From Boomers to Gen Z: Sports betting ad blitz heats up in Ontario

Ontario’s online sports betting and gambling market is expected to generate $989 million in gross revenue in its first year, according to from research firm Vixio GamblingCompliance. (GETTY)
Ontario’s online sports betting and gambling market is expected to generate $989 million in gross revenue in its first year, according to from research firm Vixio GamblingCompliance. (GETTY)

What do TikTok influencers and NHL stars who predate the internet have in common? They’re each being drawn into an advertising push from sports betting companies stuck on the sidelines of Ontario’s legal gambling industry. Targeting Boomers to Gen Z, marketing experts predict a surge in advertising aimed at driving new users to smartphone apps and websites when the province finally opens the market to private competition.

The decision by Canada’s most populous province to allow an unlimited number of operators to apply for a license to take bets has sparked interest from the biggest names in the gambling industry. Now, those companies, many of which are based outside Canada, are racing to align themselves with the players, characters, and culture of the nation’s largest sports market.

FanDuel, a sports betting and daily fantasy giant backed by Ireland-based Flutter Entertainment (FLTR.L), a company with a market capitalization well into the billions, has set up shop in Toronto. Score Media and Gaming, a fixture of Canada’s sports media landscape since the 1990s, was snapped up by U.S. casino giant Penn National Gaming (PENN) last year in a US$2 billion deal. American sportsbooks BetMGM and DraftKings (DKNG), have also dropped hints that they’re circling the market. (Yahoo Sports U.S. has a partnership with BetMGM in U.S. jurisdictions where single sports-betting is legal.)

Australia’s PointsBet Holdings (PBH.AX) is already starting to unveil its new Canadian identity. Last week, the company’s Toronto-based team announced separate partnerships with the NHL Alumni Association (NHLAA) and The Trailer Park Boys, a comedy series based on the uniquely Canadian exploits of main characters Ricky, Julian and Bubbles.

Nic Sulsky, chief commercial officer at PointsBet Canada, sees the pot and liquor-fuelled characters, along with NHL greats, as the ideal brand ambassadors to reach Ontario sports fans. A one-minute advertisement posted on The Trailer Park Boys YouTube channel on Monday features “the boys” getting bested on the ice by Paul Coffey and other retired hockey pros, before quitting to place bets on the PointsBet Canada app.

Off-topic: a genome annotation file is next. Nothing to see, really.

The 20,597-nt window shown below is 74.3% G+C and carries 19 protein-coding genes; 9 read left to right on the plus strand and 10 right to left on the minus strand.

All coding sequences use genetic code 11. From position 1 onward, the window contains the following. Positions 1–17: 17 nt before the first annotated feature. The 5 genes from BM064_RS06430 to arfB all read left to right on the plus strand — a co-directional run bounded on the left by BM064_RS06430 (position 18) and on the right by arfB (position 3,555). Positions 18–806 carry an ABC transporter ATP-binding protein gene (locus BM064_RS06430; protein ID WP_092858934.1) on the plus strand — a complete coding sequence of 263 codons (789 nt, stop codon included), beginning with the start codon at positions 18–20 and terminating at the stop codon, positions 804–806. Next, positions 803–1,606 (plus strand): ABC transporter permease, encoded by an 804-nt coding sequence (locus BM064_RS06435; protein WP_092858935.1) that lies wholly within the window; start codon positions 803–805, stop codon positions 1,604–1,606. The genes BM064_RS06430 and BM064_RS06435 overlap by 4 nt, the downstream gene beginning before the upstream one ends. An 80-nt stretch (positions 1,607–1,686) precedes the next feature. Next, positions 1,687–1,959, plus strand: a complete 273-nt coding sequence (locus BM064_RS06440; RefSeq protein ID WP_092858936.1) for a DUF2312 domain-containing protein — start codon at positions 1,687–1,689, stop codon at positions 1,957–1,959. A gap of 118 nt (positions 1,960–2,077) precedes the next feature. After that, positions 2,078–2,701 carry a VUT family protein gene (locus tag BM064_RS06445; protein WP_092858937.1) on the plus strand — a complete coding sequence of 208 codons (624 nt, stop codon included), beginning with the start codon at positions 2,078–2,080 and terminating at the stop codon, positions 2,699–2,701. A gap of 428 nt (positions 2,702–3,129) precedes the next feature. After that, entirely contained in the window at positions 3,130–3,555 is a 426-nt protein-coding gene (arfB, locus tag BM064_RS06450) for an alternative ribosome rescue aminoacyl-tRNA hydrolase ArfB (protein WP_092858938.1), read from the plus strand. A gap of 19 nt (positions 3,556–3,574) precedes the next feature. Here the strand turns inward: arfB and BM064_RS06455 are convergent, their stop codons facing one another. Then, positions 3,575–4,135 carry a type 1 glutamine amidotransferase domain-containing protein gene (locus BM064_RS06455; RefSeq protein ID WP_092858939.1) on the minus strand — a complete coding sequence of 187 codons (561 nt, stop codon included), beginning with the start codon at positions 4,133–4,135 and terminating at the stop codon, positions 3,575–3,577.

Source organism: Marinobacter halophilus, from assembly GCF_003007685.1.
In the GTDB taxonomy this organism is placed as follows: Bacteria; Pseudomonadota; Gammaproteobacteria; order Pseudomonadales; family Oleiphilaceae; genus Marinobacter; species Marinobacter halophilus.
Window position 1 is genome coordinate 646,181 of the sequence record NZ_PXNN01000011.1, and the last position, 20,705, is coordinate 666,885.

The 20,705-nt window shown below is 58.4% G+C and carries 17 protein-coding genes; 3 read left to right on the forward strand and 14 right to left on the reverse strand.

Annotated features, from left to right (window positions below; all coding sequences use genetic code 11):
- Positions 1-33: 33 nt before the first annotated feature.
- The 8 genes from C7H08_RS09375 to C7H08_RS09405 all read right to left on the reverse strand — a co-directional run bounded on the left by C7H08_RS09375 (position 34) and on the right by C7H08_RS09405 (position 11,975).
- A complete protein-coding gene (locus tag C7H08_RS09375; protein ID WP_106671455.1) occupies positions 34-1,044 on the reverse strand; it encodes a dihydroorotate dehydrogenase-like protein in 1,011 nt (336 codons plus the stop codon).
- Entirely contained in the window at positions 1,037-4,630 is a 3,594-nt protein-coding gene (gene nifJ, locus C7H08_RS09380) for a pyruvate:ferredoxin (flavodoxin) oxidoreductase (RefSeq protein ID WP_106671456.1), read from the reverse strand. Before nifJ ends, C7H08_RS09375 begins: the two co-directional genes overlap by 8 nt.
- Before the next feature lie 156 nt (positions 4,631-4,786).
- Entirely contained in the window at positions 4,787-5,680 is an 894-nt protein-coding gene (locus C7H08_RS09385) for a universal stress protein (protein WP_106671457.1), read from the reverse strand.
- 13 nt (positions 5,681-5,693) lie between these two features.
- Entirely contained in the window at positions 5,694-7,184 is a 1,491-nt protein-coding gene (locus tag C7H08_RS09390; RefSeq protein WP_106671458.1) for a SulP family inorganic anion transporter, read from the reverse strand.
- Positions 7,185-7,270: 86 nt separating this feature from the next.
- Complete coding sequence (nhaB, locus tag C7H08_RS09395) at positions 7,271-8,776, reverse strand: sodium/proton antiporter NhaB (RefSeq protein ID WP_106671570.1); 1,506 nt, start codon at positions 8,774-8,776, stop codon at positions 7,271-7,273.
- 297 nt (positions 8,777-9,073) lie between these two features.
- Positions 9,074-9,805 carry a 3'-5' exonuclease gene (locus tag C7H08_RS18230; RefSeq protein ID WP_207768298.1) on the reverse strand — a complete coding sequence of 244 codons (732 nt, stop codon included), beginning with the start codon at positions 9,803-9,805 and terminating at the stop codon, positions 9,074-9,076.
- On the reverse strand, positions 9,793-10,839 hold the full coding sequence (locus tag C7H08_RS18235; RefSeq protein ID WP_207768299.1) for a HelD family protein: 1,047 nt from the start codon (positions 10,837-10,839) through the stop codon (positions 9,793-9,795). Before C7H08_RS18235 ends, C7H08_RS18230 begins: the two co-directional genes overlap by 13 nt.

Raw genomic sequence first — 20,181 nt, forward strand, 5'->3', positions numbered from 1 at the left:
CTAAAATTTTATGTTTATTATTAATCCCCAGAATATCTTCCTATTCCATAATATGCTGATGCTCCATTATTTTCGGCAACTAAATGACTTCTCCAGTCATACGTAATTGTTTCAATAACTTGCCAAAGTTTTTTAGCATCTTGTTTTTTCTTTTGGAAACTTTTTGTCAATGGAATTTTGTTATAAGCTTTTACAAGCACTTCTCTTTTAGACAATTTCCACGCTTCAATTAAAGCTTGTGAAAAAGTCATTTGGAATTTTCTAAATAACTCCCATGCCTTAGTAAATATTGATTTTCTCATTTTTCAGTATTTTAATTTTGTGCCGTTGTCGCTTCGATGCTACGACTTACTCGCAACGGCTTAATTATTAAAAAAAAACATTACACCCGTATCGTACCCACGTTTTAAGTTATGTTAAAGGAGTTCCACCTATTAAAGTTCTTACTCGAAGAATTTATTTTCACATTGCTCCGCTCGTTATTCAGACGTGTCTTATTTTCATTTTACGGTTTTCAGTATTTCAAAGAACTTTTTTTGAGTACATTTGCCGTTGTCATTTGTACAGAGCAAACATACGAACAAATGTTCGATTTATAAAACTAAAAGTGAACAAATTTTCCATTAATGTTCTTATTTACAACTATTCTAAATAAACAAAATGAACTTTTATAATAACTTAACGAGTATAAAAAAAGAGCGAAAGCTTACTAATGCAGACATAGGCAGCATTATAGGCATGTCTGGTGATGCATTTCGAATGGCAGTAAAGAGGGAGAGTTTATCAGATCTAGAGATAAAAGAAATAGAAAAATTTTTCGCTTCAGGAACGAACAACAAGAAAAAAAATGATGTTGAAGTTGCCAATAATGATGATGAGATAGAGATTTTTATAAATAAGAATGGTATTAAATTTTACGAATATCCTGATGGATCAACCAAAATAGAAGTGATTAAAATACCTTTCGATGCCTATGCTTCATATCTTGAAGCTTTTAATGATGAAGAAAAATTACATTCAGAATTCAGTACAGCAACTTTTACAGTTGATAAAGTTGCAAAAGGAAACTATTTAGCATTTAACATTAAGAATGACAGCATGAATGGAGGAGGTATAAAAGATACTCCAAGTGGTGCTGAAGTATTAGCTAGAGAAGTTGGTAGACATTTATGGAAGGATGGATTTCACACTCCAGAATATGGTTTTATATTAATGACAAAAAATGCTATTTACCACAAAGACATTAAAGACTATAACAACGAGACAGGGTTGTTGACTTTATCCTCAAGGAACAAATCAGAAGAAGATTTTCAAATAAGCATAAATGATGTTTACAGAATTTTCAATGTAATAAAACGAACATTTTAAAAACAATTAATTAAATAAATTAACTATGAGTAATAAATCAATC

“The thing that Canadians love more than anything else is other Canadians,” Sulsky said. “We’re really dedicated to creating a brand that speaks with a genuine Canadian voice.”

Glenn Healy, president and executive director of the NHLAA, jokes that he received inquiries from “everyone” in the sports betting industry, prior to teaming up with PointsBet Canada.

“I just knew in my soul that it was right,” he said of the multi-year deal. “It’s a big brand. That brand deserves the best.”

PointsBet Canada declined to disclose the financial terms of its partnerships, citing competitive reasons.

Ontario had targeted the end of 2021 to launch its highly-anticipated market for private sportsbooks. It’s the final step in ending long-standing restrictions on sports betting that channeled billions in wagers to unlicensed and offshore websites. Currently, the only legal option to bet on single sporting events in Ontario is through a province-run PROLINE+ account. Sulsky says he expects the government will allow his company, and its rivals, to start taking bets in March.

Ontario’s online gambling market is expected to generate $989 million in gross revenue in its first year, hitting $1.86 billion by 2026. Those figures, from research firm Vixio GamblingCompliance, assumed a launch in late 2021 or early 2022, a full range of products, and an effective tax rate of 20 per cent. (Which is in-line with industry expectations.)

The opening salvos of advertising will be critical, according to marketing expert Tony Chapman. With a host of new sportsbooks expected to hit the market with generous sign-up offers, he says ties to trusted sports and entertainment figures, as well as the pro sports leagues, will help assure consumers that the new betting platforms are secure.

“Most fans won’t know where the platform originates,” he said. “They need to know that they’re not sending the money to some basement in Eastern Europe.”